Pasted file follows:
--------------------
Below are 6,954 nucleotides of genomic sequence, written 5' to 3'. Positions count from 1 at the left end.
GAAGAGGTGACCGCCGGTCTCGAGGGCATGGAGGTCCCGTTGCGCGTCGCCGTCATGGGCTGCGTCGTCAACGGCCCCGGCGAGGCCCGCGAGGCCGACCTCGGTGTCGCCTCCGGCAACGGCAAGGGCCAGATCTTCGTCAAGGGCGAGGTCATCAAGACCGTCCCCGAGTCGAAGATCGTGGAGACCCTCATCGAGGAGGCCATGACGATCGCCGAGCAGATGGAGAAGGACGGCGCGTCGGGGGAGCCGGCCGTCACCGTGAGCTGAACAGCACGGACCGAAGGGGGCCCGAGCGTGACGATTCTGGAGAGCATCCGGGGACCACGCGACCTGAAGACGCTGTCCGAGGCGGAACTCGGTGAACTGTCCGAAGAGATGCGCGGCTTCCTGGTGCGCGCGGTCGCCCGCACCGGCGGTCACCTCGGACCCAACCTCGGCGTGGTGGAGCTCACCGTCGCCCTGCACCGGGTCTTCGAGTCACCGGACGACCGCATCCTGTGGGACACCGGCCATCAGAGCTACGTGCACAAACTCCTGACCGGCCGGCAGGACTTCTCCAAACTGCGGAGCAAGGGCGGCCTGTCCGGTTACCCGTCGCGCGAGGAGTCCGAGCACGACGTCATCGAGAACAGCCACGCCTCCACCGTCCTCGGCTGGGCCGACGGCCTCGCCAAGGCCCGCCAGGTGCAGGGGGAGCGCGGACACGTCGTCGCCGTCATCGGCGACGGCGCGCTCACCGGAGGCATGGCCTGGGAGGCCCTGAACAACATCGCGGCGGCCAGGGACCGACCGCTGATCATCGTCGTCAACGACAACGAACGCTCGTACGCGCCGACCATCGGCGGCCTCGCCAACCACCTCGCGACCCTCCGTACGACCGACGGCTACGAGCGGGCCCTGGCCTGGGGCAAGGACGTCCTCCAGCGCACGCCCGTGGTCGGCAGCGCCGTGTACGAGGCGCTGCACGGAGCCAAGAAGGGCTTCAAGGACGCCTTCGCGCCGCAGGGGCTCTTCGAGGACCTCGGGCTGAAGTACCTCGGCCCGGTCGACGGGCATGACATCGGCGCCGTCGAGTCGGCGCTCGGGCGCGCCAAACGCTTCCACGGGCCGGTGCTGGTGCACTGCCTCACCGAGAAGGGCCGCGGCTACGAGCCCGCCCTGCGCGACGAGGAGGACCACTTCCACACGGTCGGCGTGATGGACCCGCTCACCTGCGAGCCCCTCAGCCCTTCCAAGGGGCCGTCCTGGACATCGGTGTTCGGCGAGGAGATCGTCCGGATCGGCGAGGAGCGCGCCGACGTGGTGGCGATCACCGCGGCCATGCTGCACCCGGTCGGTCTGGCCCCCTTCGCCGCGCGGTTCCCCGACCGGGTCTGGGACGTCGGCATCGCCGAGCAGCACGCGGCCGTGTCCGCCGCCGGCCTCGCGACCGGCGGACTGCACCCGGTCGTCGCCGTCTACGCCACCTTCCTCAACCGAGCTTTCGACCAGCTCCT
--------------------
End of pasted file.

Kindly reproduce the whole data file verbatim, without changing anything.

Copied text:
Below are 6,954 nucleotides of genomic sequence, written 5' to 3'. Positions count from 1 at the left end.
GAAGAGGTGACCGCCGGTCTCGAGGGCATGGAGGTCCCGTTGCGCGTCGCCGTCATGGGCTGCGTCGTCAACGGCCCCGGCGAGGCCCGCGAGGCCGACCTCGGTGTCGCCTCCGGCAACGGCAAGGGCCAGATCTTCGTCAAGGGCGAGGTCATCAAGACCGTCCCCGAGTCGAAGATCGTGGAGACCCTCATCGAGGAGGCCATGACGATCGCCGAGCAGATGGAGAAGGACGGCGCGTCGGGGGAGCCGGCCGTCACCGTGAGCTGAACAGCACGGACCGAAGGGGGCCCGAGCGTGACGATTCTGGAGAGCATCCGGGGACCACGCGACCTGAAGACGCTGTCCGAGGCGGAACTCGGTGAACTGTCCGAAGAGATGCGCGGCTTCCTGGTGCGCGCGGTCGCCCGCACCGGCGGTCACCTCGGACCCAACCTCGGCGTGGTGGAGCTCACCGTCGCCCTGCACCGGGTCTTCGAGTCACCGGACGACCGCATCCTGTGGGACACCGGCCATCAGAGCTACGTGCACAAACTCCTGACCGGCCGGCAGGACTTCTCCAAACTGCGGAGCAAGGGCGGCCTGTCCGGTTACCCGTCGCGCGAGGAGTCCGAGCACGACGTCATCGAGAACAGCCACGCCTCCACCGTCCTCGGCTGGGCCGACGGCCTCGCCAAGGCCCGCCAGGTGCAGGGGGAGCGCGGACACGTCGTCGCCGTCATCGGCGACGGCGCGCTCACCGGAGGCATGGCCTGGGAGGCCCTGAACAACATCGCGGCGGCCAGGGACCGACCGCTGATCATCGTCGTCAACGACAACGAACGCTCGTACGCGCCGACCATCGGCGGCCTCGCCAACCACCTCGCGACCCTCCGTACGACCGACGGCTACGAGCGGGCCCTGGCCTGGGGCAAGGACGTCCTCCAGCGCACGCCCGTGGTCGGCAGCGCCGTGTACGAGGCGCTGCACGGAGCCAAGAAGGGCTTCAAGGACGCCTTCGCGCCGCAGGGGCTCTTCGAGGACCTCGGGCTGAAGTACCTCGGCCCGGTCGACGGGCATGACATCGGCGCCGTCGAGTCGGCGCTCGGGCGCGCCAAACGCTTCCACGGGCCGGTGCTGGTGCACTGCCTCACCGAGAAGGGCCGCGGCTACGAGCCCGCCCTGCGCGACGAGGAGGACCACTTCCACACGGTCGGCGTGATGGACCCGCTCACCTGCGAGCCCCTCAGCCCTTCCAAGGGGCCGTCCTGGACATCGGTGTTCGGCGAGGAGATCGTCCGGATCGGCGAGGAGCGCGCCGACGTGGTGGCGATCACCGCGGCCATGCTGCACCCGGTCGGTCTGGCCCCCTTCGCCGCGCGGTTCCCCGACCGGGTCTGGGACGTCGGCATCGCCGAGCAGCACGCGGCCGTGTCCGCCGCCGGCCTCGCGACCGGCGGACTGCACCCGGTCGTCGCCGTCTACGCCACCTTCCTCAACCGAGCTTTCGACCAGCTCCT